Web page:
It was a glorious day on Sunday, and I decided to go for a wander outside to enjoy the weather. Across the road there were a group of five people who were moving into a house. Everything about them screamed ‘student,’ from the items that they were carrying out of a small white van, to the way that they were dressed, and it made me smile, particularly when they sat outside with bottles of beer and cigarettes after they had finished. Watching those people (while doing my best not be be obvious as a nosey neighbour, which I blatantly am) brought back memories of student days. I remember the student accommodation I lived in during my first year…
Then I realised something – it was fourteen years ago that I started university.
I did everything a little differently to most of my friends after sixth form college (for 16 – 18 year olds) had finished. Instead of applying to a university, I knew that I wanted to go to a music conservatoire instead – I had played the violin for ten years by that point and had decided that my dream career was to be a session musician – and so I took a gap year so I could audition, earn some extra cash and spend a little more time studying baroque instruments with my A Level music teachers. My audition was on 6th November 2000 in Birmingham (I’ve never forgotten the date for some reason), I fell in love with the city and was I ecstatic when I was offered a scholarship for the following September. The first thing that I did after receiving my acceptance letter was to visit the local Woolworths (which those of you over thirty in the UK will remember) and purchase two cooking pans, a matching plate and bowl and a cheap cutlery set, despite it being ten months before I was going to move away. I worked as a supervisor in a nightclub during the week and every time I got paid, I bought something else.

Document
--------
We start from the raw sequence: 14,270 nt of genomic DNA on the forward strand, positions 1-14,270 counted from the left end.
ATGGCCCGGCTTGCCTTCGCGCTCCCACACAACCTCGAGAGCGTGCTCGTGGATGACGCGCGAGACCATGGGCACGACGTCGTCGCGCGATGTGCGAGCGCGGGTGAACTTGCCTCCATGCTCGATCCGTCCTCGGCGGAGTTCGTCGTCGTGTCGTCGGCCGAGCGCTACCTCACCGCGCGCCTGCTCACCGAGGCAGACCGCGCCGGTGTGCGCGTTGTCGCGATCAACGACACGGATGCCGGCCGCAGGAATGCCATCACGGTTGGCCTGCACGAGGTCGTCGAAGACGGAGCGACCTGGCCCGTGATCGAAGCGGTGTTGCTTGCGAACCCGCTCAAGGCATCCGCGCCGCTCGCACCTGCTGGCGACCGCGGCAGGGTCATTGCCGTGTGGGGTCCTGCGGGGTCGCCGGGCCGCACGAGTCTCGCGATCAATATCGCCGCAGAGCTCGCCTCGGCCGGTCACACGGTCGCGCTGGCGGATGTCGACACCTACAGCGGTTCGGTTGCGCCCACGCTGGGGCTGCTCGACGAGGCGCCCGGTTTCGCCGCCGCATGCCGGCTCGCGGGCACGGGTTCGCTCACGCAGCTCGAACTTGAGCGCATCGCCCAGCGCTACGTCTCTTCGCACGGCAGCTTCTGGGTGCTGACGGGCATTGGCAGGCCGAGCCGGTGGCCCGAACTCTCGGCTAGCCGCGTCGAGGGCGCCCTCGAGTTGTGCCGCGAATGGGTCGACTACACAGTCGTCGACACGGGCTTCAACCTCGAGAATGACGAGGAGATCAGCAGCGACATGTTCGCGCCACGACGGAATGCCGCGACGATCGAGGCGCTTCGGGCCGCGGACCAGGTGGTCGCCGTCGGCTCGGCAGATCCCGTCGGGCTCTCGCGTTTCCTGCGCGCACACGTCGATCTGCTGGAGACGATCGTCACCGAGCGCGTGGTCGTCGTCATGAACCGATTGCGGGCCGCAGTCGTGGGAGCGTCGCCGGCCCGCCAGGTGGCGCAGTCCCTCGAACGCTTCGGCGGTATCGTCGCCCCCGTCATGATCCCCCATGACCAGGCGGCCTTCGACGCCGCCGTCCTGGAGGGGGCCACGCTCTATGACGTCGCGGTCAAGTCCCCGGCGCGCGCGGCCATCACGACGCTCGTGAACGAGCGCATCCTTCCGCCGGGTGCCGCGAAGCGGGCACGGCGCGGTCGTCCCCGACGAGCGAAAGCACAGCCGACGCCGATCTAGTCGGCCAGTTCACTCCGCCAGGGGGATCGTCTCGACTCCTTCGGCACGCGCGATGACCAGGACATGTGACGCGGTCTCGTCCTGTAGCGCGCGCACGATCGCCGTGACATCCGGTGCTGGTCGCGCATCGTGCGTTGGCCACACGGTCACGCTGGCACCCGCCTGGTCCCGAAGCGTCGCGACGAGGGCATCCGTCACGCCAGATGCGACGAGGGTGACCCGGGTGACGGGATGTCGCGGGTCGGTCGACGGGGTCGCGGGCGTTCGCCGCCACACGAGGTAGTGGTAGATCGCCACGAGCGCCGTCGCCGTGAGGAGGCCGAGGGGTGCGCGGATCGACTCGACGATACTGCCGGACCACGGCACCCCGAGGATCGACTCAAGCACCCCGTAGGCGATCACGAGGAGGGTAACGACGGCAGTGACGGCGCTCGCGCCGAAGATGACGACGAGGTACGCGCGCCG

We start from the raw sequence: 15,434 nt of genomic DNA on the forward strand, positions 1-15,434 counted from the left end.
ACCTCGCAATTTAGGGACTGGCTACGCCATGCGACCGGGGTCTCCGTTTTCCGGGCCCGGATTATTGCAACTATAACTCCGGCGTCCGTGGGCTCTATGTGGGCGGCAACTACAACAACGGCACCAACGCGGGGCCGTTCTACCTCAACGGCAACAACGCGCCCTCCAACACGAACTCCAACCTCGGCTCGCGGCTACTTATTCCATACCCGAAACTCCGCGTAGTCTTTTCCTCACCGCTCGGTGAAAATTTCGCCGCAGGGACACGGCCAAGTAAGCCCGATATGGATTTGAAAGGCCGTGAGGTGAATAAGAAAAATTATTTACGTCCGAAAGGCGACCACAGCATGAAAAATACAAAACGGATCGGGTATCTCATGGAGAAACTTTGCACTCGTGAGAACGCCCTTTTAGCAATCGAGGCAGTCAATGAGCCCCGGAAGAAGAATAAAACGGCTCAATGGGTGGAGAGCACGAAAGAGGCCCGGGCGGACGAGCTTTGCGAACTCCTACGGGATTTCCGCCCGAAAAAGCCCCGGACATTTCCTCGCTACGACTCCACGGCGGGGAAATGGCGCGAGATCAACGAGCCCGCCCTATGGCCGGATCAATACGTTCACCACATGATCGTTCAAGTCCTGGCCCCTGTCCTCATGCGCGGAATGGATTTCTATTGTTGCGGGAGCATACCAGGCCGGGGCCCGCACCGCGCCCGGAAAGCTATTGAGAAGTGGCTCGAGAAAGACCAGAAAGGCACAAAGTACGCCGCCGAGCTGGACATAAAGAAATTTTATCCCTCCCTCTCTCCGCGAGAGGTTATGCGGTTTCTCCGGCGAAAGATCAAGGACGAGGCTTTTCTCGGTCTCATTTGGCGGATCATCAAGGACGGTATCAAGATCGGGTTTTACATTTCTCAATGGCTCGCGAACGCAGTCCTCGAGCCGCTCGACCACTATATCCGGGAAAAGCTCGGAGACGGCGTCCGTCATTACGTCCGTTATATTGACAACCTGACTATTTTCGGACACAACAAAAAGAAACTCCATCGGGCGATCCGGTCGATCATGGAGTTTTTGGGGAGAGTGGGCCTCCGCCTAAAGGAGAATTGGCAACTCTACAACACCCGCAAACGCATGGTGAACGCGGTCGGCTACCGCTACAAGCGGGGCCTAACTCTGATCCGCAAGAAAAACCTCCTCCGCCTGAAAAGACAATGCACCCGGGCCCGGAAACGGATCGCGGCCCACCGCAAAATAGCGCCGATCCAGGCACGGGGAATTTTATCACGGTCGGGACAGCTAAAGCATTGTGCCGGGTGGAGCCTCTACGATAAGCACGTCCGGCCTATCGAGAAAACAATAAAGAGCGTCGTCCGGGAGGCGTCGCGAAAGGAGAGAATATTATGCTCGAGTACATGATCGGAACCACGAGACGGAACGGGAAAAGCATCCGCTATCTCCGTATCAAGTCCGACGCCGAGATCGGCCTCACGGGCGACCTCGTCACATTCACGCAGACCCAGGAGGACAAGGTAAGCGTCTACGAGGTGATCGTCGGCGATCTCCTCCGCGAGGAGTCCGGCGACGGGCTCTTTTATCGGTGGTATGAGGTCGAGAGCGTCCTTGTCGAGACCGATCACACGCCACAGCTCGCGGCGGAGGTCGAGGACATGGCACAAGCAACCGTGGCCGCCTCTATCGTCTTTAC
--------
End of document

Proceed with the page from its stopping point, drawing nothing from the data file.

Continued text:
Ten months later, I was standing in my Halls of Residence. My belongings had fit into the back of a Ford Mondeo (eventually, after my father had inevitably lost his temper), my sisters had grunted a goodbye at me and we had made a two and a half hour journey where my mother was trying not to cry. My box room was part of a shared accommodation with nine other people – there was a bathroom per two rooms, with a single kitchen and lounge area. The building was old, my bathroom was mouldy, my mattress had a plastic covering on it and there were cigarette stains on the ceiling of my bedroom from the previous tenant. My mother (who has always been a clean-freak) was quietly trying not to have a heart-attack at the state of the place, discretely taking out cleaning products and scrubbing brush and blitzing everything that she could get her hands on, despite my protestations. There was a welcome pack hung on my door – it contained a Pot Noodle, some lollies, some stationary and a condom, which caused my mother to freak out even more.
After they had left, I went to the window and had a cigarette while I surveyed my new territory – my parents didn’t know that I smoked at that point and it was the first time where I didn’t have to worry about the smell being obvious. In fact, it was the first time where I could do anything I wanted – it was an overwhelming feeling of freedom. Within an hour I had unpacked everything. Looking back, I realise how little I had in the way of possessions – I had no TV or computer and my phone was a Nokia 3210 (which I affectionately called the brick). There was no Internet, no Facebook, Twitter, Pinterest or Instagram – they didn’t exist – all I had was a CD player and a stack of CD’s, my kitchen items, a mirror, my clothes, a hair dryer and brush, some make up, bed linen, towels, my favourite twenty books and a couple of memory boxes that I had created over the years. I adorned the walls with photographs of friends and family and posters of my favourite singers. I made my bed and finished the cleaning that my mother had started, and then went to the pub with some of my new housemates.
I can honestly say that that point was the cleanest it was all year…
I regret that I have no photographs of that little room, because what followed was one of the happiest years of my life. It was small, it was basic, but it was mine, and I bloody loved it.
What about you guys? What are your memories of student accommodation?
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